James Yukio Tanabe

Topaz (Utah) Relocation Center High School, January 1943

Tanabe, a third generation Japanese American and second generation veteran, was born in 1925 in Marysville, and aftended public schools in that northern California farming community. His grandparents, from Hokkaido and Hiroshima, first settled in Hawaii, and then moved on to farm in California. His father, Yoshijiro, a veteran who served with the American Expeditionary Force in France during World War 1, and his wife, the former Sachiko Asano, were to raise a family of six sons and three daughters. The Tanabe rice farm was a large scale enterprise, encompassing some 10,000 acres of leased land by the time of the evacuation in 1942. When the famfly returned after the war to reclaim their lease rights, they found that the farm had been auctioned off and lost irretrievably because of the failure of the legal custodian to remit annual taxes of $1.00 per acre.

In July 1942, the entire Tanabe family -- except for brothers Tom and Sam who had been drafted -- was evacuated to the Tule Lake Relocation Center. (Tom saw action with the 442nd Regimental Combat Team in Europe. Sam was killed in action serving with the 100th Infantry Battalion.) The family was then moved to the Topaz Relocation Center in Utah, from which brother Harry was drafted into the service. Harry was to serve with counterintelligence duties in the Pacific. Tanabe himself was also drafted in April1943. Sent to Camp Shelby, Mississippi, for basic training and destined for combat duty with the 442nd, he was recruited instead as a candidate for intelligence duties in the Pacific. Tanabe had learned his Japanese mostly from his grandfather and father, with formal instruction limited to two years at the local Japanese language school, but his command of the language was sufficient to pass muster with the recruiting officer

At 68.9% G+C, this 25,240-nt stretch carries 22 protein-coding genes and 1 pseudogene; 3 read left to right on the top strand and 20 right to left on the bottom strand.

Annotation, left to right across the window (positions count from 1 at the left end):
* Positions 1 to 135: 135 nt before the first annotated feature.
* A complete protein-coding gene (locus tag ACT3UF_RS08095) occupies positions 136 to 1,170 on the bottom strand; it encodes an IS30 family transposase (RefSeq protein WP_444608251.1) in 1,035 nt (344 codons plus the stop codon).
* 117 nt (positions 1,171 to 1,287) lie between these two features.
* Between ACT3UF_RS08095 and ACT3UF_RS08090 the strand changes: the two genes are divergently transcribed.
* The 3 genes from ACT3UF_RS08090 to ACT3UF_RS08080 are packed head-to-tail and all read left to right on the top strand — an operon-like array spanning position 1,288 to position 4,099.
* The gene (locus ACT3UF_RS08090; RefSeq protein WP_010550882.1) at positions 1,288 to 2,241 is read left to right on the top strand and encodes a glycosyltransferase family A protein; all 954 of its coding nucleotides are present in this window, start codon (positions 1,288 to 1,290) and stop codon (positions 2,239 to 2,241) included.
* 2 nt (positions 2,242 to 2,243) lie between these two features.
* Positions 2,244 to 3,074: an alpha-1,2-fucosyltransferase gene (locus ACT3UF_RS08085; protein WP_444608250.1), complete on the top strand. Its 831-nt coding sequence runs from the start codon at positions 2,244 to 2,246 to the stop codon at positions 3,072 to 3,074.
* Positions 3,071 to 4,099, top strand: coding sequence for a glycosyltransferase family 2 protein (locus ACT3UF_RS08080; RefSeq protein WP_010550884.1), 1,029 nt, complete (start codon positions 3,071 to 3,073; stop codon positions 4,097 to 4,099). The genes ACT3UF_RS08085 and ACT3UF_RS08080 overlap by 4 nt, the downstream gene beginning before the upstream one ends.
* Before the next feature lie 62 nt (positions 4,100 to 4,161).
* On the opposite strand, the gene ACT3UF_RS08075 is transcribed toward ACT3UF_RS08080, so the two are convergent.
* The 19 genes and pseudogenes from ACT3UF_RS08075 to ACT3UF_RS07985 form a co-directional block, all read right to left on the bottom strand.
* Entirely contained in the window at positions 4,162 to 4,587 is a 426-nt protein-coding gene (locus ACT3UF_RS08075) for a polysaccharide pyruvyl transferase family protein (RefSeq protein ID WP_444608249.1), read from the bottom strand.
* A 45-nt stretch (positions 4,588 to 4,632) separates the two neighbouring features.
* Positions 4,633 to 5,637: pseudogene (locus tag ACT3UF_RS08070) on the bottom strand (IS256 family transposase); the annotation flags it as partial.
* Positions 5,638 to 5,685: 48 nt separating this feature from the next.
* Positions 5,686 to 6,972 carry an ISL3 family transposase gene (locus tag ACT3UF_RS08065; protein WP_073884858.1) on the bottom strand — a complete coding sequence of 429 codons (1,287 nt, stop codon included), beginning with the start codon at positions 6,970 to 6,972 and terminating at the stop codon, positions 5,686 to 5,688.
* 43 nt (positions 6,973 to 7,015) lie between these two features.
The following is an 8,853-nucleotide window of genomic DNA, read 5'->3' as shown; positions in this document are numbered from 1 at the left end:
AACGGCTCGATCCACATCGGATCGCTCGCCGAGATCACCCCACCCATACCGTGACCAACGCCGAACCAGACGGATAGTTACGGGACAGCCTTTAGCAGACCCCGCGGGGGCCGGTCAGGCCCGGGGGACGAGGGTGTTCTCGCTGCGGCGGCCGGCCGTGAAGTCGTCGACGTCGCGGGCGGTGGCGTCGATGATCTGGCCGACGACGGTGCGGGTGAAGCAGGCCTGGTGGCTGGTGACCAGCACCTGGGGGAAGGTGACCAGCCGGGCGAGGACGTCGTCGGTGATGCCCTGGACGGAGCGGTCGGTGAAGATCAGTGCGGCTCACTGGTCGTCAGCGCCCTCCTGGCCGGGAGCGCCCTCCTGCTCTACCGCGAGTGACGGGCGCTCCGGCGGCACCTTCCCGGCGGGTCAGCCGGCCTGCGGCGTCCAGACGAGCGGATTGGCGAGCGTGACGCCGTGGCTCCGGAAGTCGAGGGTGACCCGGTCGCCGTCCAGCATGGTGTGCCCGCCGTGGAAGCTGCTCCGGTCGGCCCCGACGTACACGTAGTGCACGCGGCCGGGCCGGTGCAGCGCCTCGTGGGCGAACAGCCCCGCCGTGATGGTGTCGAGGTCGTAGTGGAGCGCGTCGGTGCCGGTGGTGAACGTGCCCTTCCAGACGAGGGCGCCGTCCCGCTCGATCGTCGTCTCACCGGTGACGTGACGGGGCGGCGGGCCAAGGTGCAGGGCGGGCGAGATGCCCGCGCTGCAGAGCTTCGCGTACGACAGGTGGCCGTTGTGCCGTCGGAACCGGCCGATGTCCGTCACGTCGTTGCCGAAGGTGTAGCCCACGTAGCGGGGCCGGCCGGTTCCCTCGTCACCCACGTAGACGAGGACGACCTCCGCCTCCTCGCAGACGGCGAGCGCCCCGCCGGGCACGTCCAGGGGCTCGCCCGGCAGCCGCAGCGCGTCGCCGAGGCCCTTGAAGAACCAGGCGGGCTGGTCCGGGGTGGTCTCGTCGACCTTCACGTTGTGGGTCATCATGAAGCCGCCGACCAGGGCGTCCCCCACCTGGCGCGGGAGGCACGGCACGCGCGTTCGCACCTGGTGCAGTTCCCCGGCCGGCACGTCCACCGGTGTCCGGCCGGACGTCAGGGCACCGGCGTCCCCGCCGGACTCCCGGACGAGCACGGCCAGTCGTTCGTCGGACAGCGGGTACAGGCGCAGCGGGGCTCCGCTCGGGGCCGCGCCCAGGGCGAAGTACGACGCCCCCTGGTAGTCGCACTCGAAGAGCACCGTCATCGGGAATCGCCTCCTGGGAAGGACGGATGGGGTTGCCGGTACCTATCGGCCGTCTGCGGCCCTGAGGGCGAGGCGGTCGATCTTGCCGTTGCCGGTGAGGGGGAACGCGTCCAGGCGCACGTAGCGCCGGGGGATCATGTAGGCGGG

After basic, he reported to the Counter Intelligence School in Havre de Grace, Maryland, and after completing training, was sent to the Army Electronic Communications School, Fort Monmouth, New Jersey, for training with top secret electronic equipment. Upon graduation, he received top secret clearance and was commissioned as a warrant officer, WO1. In October 1943, he was shipped out to the Pacific theater and served in combat with Australian and U.S. Marine Corps units as recounted in his presentation. At war's end, he served in the Occupation, assigned to Sugamo Prison as custodian of General Hideki Tojo and others arrested as war criminals.

Tanabe’s decorations include the Purple Heart, the Combat Infantry Badge, and the Bronze Star.

Discharged from the Army in October1947, he joined his family in Ann Arbor where his parents had settled. His father was employed by the University of Michigan. He earned his BS in electrical engineering from Case Technical College (now Western Reserve University) in Cleveland. He was employed by the Bendix Corporation and by the NASA Goddard Space Center as an electrical engineer, retiring in 1991. Married with two sons (Martin, who volunteered for four years of Navy service and Daniel, a graduate of West Point), a daughter; and one grandson, Tanabe has been active in veterans organizations. He is a member of the Japanese American Veterans Association; a life member of the Veterans of Foreign Wars, Post 9879, San Francisco; a life member of American Legion Post no.60, Laurel, Maryland, which he served as post commander in 1985; a life member of the American Legion honor society, 40/8 locale #265 of Maryland, serving as chef-de-gare in 1990; and advisor to the Sons of the American legion as well as a staff member of the legion's Maryland Boys State program.